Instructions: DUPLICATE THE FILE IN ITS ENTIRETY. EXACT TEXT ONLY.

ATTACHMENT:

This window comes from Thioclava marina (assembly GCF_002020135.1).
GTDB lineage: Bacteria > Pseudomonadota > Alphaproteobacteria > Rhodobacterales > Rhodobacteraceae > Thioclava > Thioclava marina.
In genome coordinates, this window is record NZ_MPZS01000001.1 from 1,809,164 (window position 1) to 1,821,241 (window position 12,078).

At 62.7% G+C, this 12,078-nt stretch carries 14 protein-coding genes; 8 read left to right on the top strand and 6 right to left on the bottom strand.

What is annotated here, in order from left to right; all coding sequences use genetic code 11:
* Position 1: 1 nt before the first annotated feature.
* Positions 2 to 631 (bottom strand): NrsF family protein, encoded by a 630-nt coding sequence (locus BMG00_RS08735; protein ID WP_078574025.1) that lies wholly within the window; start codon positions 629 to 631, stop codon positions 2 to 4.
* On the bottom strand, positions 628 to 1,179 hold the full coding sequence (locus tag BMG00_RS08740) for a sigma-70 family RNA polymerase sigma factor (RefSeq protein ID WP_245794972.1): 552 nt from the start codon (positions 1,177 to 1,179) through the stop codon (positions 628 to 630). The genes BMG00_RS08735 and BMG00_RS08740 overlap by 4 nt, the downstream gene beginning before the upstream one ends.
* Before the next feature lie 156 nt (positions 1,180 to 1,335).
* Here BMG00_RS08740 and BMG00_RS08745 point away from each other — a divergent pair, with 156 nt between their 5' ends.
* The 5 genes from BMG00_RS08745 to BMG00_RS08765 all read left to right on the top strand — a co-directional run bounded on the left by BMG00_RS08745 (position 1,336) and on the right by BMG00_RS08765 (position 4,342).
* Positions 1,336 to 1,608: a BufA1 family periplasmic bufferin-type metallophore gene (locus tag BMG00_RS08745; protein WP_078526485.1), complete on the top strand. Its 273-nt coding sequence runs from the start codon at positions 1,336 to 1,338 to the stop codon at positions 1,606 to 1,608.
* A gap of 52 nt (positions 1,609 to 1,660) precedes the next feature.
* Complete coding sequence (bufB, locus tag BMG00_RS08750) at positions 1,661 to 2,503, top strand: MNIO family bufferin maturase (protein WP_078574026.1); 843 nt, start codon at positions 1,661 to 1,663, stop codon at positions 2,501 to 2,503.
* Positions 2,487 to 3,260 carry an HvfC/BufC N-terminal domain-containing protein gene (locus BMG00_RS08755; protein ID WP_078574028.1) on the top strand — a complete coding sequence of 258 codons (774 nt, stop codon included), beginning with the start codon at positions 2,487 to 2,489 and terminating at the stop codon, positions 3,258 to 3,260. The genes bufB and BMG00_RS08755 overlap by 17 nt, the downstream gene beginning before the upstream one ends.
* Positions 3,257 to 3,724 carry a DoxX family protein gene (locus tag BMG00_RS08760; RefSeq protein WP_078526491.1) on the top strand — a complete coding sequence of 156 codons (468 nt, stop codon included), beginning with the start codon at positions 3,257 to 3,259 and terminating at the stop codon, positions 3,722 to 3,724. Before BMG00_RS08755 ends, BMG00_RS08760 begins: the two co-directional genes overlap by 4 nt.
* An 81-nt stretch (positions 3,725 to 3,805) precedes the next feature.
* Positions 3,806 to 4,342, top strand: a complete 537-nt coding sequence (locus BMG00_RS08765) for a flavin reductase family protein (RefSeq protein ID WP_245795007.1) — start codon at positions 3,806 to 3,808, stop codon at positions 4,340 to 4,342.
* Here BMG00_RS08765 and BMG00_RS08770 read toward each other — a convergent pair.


This window comes from Thioclava marina (assembly GCF_002020135.1).
GTDB lineage: Bacteria > Pseudomonadota > Alphaproteobacteria > Rhodobacterales > Rhodobacteraceae > Thioclava > Thioclava marina.
In genome coordinates, this window is record NZ_MPZS01000001.1 from 1,809,164 (window position 1) to 1,821,241 (window position 12,078).

At 62.7% G+C, this 12,078-nt stretch carries 14 protein-coding genes; 8 read left to right on the top strand and 6 right to left on the bottom strand.

What is annotated here, in order from left to right; all coding sequences use genetic code 11:
* Position 1: 1 nt before the first annotated feature.
* Positions 2 to 631 (bottom strand): NrsF family protein, encoded by a 630-nt coding sequence (locus BMG00_RS08735; protein ID WP_078574025.1) that lies wholly within the window; start codon positions 629 to 631, stop codon positions 2 to 4.
* On the bottom strand, positions 628 to 1,179 hold the full coding sequence (locus tag BMG00_RS08740) for a sigma-70 family RNA polymerase sigma factor (RefSeq protein ID WP_245794972.1): 552 nt from the start codon (positions 1,177 to 1,179) through the stop codon (positions 628 to 630). The genes BMG00_RS08735 and BMG00_RS08740 overlap by 4 nt, the downstream gene beginning before the upstream one ends.
* Before the next feature lie 156 nt (positions 1,180 to 1,335).
* Here BMG00_RS08740 and BMG00_RS08745 point away from each other — a divergent pair, with 156 nt between their 5' ends.
* The 5 genes from BMG00_RS08745 to BMG00_RS08765 all read left to right on the top strand — a co-directional run bounded on the left by BMG00_RS08745 (position 1,336) and on the right by BMG00_RS08765 (position 4,342).
* Positions 1,336 to 1,608: a BufA1 family periplasmic bufferin-type metallophore gene (locus tag BMG00_RS08745; protein WP_078526485.1), complete on the top strand. Its 273-nt coding sequence runs from the start codon at positions 1,336 to 1,338 to the stop codon at positions 1,606 to 1,608.
* A gap of 52 nt (positions 1,609 to 1,660) precedes the next feature.
* Complete coding sequence (bufB, locus tag BMG00_RS08750) at positions 1,661 to 2,503, top strand: MNIO family bufferin maturase (protein WP_078574026.1); 843 nt, start codon at positions 1,661 to 1,663, stop codon at positions 2,501 to 2,503.
* Positions 2,487 to 3,260 carry an HvfC/BufC N-terminal domain-containing protein gene (locus BMG00_RS08755; protein ID WP_078574028.1) on the top strand — a complete coding sequence of 258 codons (774 nt, stop codon included), beginning with the start codon at positions 2,487 to 2,489 and terminating at the stop codon, positions 3,258 to 3,260. The genes bufB and BMG00_RS08755 overlap by 17 nt, the downstream gene beginning before the upstream one ends.
* Positions 3,257 to 3,724 carry a DoxX family protein gene (locus tag BMG00_RS08760; RefSeq protein WP_078526491.1) on the top strand — a complete coding sequence of 156 codons (468 nt, stop codon included), beginning with the start codon at positions 3,257 to 3,259 and terminating at the stop codon, positions 3,722 to 3,724. Before BMG00_RS08755 ends, BMG00_RS08760 begins: the two co-directional genes overlap by 4 nt.
* An 81-nt stretch (positions 3,725 to 3,805) precedes the next feature.
* Positions 3,806 to 4,342, top strand: a complete 537-nt coding sequence (locus BMG00_RS08765) for a flavin reductase family protein (RefSeq protein ID WP_245795007.1) — start codon at positions 3,806 to 3,808, stop codon at positions 4,340 to 4,342.
* Here BMG00_RS08765 and BMG00_RS08770 read toward each other — a convergent pair.